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News models for the future – advice from McKinsey

September 28, 2012 by  

Steven Neubauer (picture by Brie Logsdon)

Steven Neubauer, McKinsey & Company was one of the speakers during the second day of INMA European Conference 2012. He gave a positive outlook for future models of newsmedia business.

The presentation was based on McKinsey’s iConsumer survey. Main takeaways from the study are:

 

  • Consumer reading preferences – digital continues to increase in relevance
  • Massive generation gap in perception and use of medium will accelerate digital migration
  • Print still has an edge in quality (over 30 percent stressing high quality of the newspaper content)
  • Declining trust in general news website, particularly among the young (it’s an opportunity!)

Publishers should know what sets them apart and focus on what makes their brand and media distinctive. According to McKinsey, paper is not coming back, digital is the only key to the future. Steven Nubauer knows that it’s easier to say than do. Making a living in the digital world is a hard work. The revenues per user hour are much lower online than in the traditional media.

This is why the speaker focused on four best newsmedia models for the future. Those are:

  1. Sponsorship at scale
  2. Use of content to drive sales
  3. Paid content
  4. Digital video

 

1. Sponsorship at scale
Good news – publishers can still command a premium. Premium display is under pressure though (search still leads in EU online advertising spend)
Sponsorship sales model:
thematic/event tentpoles
category exclusivity

Secret to success: learning from the pros. Example: VICE – large share of revenue from sponsored content. Very successful in monetizing their content, especially among the young.
2. Use of content to drive sales. We’re all in the lead generation business now. Publishers should use their content and audience to drive sales for others:

  • Understand the taste and preference of the audience
  • Capture consumers’ signals of intent
  • Create commerce friendly touchpoints
  • Create deep partnershipswith e-commerce players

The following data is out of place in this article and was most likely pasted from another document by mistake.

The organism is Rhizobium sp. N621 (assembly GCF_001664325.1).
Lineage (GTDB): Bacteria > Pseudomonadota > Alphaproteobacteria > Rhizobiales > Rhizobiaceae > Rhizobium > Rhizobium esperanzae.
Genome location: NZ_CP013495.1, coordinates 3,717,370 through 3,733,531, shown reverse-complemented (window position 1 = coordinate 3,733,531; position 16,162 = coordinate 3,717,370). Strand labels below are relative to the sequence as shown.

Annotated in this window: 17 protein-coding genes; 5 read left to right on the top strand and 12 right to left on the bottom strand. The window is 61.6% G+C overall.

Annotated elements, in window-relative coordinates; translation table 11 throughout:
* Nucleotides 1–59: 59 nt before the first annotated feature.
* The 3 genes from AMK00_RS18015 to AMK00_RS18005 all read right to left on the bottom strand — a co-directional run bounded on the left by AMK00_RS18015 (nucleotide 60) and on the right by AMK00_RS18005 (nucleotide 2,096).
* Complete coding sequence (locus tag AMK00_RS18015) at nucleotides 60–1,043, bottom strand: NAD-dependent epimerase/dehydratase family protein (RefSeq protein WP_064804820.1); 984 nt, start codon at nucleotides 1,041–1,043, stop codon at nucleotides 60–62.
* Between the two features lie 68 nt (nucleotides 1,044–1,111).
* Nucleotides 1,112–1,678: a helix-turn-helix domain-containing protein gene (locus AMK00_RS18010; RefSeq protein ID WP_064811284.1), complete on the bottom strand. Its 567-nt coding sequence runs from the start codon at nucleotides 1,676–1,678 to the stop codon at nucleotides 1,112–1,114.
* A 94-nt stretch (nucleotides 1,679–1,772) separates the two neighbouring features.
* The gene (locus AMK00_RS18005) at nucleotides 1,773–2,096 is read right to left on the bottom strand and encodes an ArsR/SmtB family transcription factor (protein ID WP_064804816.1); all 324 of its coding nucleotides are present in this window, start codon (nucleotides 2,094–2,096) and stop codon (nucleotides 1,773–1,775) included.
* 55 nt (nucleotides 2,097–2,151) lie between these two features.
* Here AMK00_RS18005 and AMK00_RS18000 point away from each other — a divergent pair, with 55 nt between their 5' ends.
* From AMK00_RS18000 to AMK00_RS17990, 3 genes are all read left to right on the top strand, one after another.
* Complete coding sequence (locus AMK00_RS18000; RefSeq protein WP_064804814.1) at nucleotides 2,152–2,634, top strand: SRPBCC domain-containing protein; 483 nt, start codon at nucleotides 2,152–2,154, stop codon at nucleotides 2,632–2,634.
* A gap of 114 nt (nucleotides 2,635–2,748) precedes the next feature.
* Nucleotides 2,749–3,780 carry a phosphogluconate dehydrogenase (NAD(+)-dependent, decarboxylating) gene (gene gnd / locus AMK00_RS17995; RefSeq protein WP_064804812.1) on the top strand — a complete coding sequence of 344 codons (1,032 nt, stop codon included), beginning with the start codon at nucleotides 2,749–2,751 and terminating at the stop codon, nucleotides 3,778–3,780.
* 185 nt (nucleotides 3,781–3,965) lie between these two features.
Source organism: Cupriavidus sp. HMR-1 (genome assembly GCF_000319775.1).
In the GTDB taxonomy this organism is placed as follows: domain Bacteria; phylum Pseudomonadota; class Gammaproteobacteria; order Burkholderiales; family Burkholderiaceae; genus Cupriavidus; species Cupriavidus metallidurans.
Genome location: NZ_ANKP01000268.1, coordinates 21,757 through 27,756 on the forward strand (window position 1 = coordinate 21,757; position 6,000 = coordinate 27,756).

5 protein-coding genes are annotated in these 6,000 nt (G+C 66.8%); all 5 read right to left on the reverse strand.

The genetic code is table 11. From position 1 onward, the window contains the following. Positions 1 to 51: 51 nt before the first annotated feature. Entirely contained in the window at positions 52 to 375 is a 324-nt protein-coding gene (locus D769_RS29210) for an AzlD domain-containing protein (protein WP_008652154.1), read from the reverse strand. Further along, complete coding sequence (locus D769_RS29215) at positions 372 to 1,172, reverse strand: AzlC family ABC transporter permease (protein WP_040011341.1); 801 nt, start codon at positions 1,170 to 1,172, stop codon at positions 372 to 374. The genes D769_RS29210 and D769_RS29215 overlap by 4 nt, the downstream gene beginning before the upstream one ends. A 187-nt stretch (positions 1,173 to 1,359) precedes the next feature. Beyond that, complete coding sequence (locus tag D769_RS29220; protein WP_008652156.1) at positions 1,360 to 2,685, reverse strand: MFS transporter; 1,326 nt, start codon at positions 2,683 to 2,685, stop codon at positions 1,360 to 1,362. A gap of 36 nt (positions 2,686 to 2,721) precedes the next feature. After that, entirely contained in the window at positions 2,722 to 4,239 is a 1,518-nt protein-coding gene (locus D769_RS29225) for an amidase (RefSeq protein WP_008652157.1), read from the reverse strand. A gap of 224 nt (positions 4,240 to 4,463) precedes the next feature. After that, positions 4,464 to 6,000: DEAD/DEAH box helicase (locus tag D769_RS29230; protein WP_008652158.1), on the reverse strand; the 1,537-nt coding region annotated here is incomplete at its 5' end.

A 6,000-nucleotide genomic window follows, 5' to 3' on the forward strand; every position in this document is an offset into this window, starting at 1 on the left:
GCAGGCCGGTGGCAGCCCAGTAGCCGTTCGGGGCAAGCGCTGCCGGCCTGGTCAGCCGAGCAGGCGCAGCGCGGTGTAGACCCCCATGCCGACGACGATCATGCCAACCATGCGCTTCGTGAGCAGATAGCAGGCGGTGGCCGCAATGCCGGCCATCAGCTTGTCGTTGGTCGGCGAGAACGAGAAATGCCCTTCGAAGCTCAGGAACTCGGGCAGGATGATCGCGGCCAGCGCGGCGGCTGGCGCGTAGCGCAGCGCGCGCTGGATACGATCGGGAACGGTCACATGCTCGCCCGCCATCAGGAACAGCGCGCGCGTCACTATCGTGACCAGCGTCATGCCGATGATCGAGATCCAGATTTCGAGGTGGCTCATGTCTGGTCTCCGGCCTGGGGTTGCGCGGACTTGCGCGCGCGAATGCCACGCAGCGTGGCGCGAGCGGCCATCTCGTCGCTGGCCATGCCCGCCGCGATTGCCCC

Example: Stylebook from Axel Springer – uses its editorial content to direct readers to online retailers

3. Paid content. Consumers will pay for digital content… especially if they’ve been trained by Apple. Owners of iPhone/iPads are more willing to pay for content on
different platforms

Intelligent product and pricing bundles helps (example – New York Times)

4. Digital video – there’s gold in it. It will be a tremendous drive story in Europe. Digital video traffic and ad spending are growing fast in Europe. Online video is
also getting advertisers excited.

Opportunity for publishers:

  • use video to drive incremental engagement
  • ensure high quality’
  • experiment to find your own voice

More and more publishers actively are creating video capability. Only distinctive offerings closely aligned with the brand will capture significant share.

Problem: Professional video tends to be expensive. News companies can find an attractive video audience (example: Wall Street Journal)
How to more than double online revenues. 4 key questions to answer:

  1. Which parts of the content offerings could really constitute sponsorable platforms?
  2. What are the categories that publishers can directly influence spend decision?
  3. What is the share of the audience that would be willing to pay for content?
  4. What is the authentic affordable scalable video content model for the brand?

Comments

One Response to “News models for the future – advice from McKinsey”

  1. Irishdebtbureau.com/ on October 22nd, 2012 5:42 am

    Additionally, many schools that are primarily traditional in their focuses, also offer hybrid courses in design. Usually these courses require a student to attend class some of the time and to do some of their work online. A visit to a high school career counselor or a search on the internet using “graphic design schools online” as the search phrase will usually turn up the right results.

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